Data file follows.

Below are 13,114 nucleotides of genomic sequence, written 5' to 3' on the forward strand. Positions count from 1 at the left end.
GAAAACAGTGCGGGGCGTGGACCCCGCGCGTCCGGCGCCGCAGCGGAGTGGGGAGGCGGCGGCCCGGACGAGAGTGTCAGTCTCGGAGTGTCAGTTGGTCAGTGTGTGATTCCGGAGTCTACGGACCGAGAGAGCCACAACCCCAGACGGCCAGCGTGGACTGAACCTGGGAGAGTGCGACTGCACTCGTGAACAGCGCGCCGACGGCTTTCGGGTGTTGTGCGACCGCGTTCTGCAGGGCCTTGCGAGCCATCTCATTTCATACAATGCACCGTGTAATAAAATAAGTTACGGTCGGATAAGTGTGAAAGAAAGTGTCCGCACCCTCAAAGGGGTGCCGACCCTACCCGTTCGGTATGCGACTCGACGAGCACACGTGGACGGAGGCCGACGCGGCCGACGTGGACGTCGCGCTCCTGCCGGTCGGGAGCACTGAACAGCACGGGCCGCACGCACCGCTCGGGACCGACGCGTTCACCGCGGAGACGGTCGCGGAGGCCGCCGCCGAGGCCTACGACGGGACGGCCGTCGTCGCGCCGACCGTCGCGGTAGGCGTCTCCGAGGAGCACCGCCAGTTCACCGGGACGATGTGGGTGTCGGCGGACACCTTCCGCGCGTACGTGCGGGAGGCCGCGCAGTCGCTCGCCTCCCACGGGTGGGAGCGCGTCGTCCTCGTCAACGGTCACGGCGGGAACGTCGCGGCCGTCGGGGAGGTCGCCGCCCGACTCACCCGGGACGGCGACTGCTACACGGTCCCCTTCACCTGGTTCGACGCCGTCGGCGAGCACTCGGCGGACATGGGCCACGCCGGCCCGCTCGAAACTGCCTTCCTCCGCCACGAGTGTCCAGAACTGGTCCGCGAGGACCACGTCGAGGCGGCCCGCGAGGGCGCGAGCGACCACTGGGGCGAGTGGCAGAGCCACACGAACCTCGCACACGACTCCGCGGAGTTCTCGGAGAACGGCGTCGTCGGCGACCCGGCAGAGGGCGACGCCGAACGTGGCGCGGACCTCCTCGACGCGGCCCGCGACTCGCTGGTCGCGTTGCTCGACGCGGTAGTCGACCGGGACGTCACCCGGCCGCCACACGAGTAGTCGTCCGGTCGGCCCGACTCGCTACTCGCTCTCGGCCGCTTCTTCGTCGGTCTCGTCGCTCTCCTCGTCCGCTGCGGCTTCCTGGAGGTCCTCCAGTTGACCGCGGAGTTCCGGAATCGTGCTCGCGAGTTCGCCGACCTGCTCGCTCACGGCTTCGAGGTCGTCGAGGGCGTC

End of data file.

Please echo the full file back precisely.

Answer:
Below are 13,114 nucleotides of genomic sequence, written 5' to 3' on the forward strand. Positions count from 1 at the left end.
GAAAACAGTGCGGGGCGTGGACCCCGCGCGTCCGGCGCCGCAGCGGAGTGGGGAGGCGGCGGCCCGGACGAGAGTGTCAGTCTCGGAGTGTCAGTTGGTCAGTGTGTGATTCCGGAGTCTACGGACCGAGAGAGCCACAACCCCAGACGGCCAGCGTGGACTGAACCTGGGAGAGTGCGACTGCACTCGTGAACAGCGCGCCGACGGCTTTCGGGTGTTGTGCGACCGCGTTCTGCAGGGCCTTGCGAGCCATCTCATTTCATACAATGCACCGTGTAATAAAATAAGTTACGGTCGGATAAGTGTGAAAGAAAGTGTCCGCACCCTCAAAGGGGTGCCGACCCTACCCGTTCGGTATGCGACTCGACGAGCACACGTGGACGGAGGCCGACGCGGCCGACGTGGACGTCGCGCTCCTGCCGGTCGGGAGCACTGAACAGCACGGGCCGCACGCACCGCTCGGGACCGACGCGTTCACCGCGGAGACGGTCGCGGAGGCCGCCGCCGAGGCCTACGACGGGACGGCCGTCGTCGCGCCGACCGTCGCGGTAGGCGTCTCCGAGGAGCACCGCCAGTTCACCGGGACGATGTGGGTGTCGGCGGACACCTTCCGCGCGTACGTGCGGGAGGCCGCGCAGTCGCTCGCCTCCCACGGGTGGGAGCGCGTCGTCCTCGTCAACGGTCACGGCGGGAACGTCGCGGCCGTCGGGGAGGTCGCCGCCCGACTCACCCGGGACGGCGACTGCTACACGGTCCCCTTCACCTGGTTCGACGCCGTCGGCGAGCACTCGGCGGACATGGGCCACGCCGGCCCGCTCGAAACTGCCTTCCTCCGCCACGAGTGTCCAGAACTGGTCCGCGAGGACCACGTCGAGGCGGCCCGCGAGGGCGCGAGCGACCACTGGGGCGAGTGGCAGAGCCACACGAACCTCGCACACGACTCCGCGGAGTTCTCGGAGAACGGCGTCGTCGGCGACCCGGCAGAGGGCGACGCCGAACGTGGCGCGGACCTCCTCGACGCGGCCCGCGACTCGCTGGTCGCGTTGCTCGACGCGGTAGTCGACCGGGACGTCACCCGGCCGCCACACGAGTAGTCGTCCGGTCGGCCCGACTCGCTACTCGCTCTCGGCCGCTTCTTCGTCGGTCTCGTCGCTCTCCTCGTCCGCTGCGGCTTCCTGGAGGTCCTCCAGTTGACCGCGGAGTTCCGGAATCGTGCTCGCGAGTTCGCCGACCTGCTCGCTCACGGCTTCGAGGTCGTCGAGGGCGTC